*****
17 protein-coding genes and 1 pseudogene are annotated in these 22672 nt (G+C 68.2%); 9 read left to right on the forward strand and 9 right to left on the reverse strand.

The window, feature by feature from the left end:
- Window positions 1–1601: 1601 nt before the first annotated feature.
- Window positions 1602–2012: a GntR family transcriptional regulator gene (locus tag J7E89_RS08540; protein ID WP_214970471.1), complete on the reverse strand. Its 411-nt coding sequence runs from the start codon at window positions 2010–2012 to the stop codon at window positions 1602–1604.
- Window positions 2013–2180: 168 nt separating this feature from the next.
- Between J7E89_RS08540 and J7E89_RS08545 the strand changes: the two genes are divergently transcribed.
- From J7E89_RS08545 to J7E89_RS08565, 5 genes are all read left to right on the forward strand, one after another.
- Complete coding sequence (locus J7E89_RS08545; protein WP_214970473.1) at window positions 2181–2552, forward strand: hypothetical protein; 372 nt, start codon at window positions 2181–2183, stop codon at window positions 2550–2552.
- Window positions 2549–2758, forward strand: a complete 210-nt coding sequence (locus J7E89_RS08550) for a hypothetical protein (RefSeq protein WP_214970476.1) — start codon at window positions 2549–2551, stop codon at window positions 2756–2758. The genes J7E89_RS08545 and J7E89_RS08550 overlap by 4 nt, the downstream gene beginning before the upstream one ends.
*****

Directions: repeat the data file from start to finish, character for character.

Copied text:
17 protein-coding genes and 1 pseudogene are annotated in these 22672 nt (G+C 68.2%); 9 read left to right on the forward strand and 9 right to left on the reverse strand.

The window, feature by feature from the left end:
- Window positions 1–1601: 1601 nt before the first annotated feature.
- Window positions 1602–2012: a GntR family transcriptional regulator gene (locus tag J7E89_RS08540; protein ID WP_214970471.1), complete on the reverse strand. Its 411-nt coding sequence runs from the start codon at window positions 2010–2012 to the stop codon at window positions 1602–1604.
- Window positions 2013–2180: 168 nt separating this feature from the next.
- Between J7E89_RS08540 and J7E89_RS08545 the strand changes: the two genes are divergently transcribed.
- From J7E89_RS08545 to J7E89_RS08565, 5 genes are all read left to right on the forward strand, one after another.
- Complete coding sequence (locus J7E89_RS08545; protein WP_214970473.1) at window positions 2181–2552, forward strand: hypothetical protein; 372 nt, start codon at window positions 2181–2183, stop codon at window positions 2550–2552.
- Window positions 2549–2758, forward strand: a complete 210-nt coding sequence (locus J7E89_RS08550) for a hypothetical protein (RefSeq protein WP_214970476.1) — start codon at window positions 2549–2551, stop codon at window positions 2756–2758. The genes J7E89_RS08545 and J7E89_RS08550 overlap by 4 nt, the downstream gene beginning before the upstream one ends.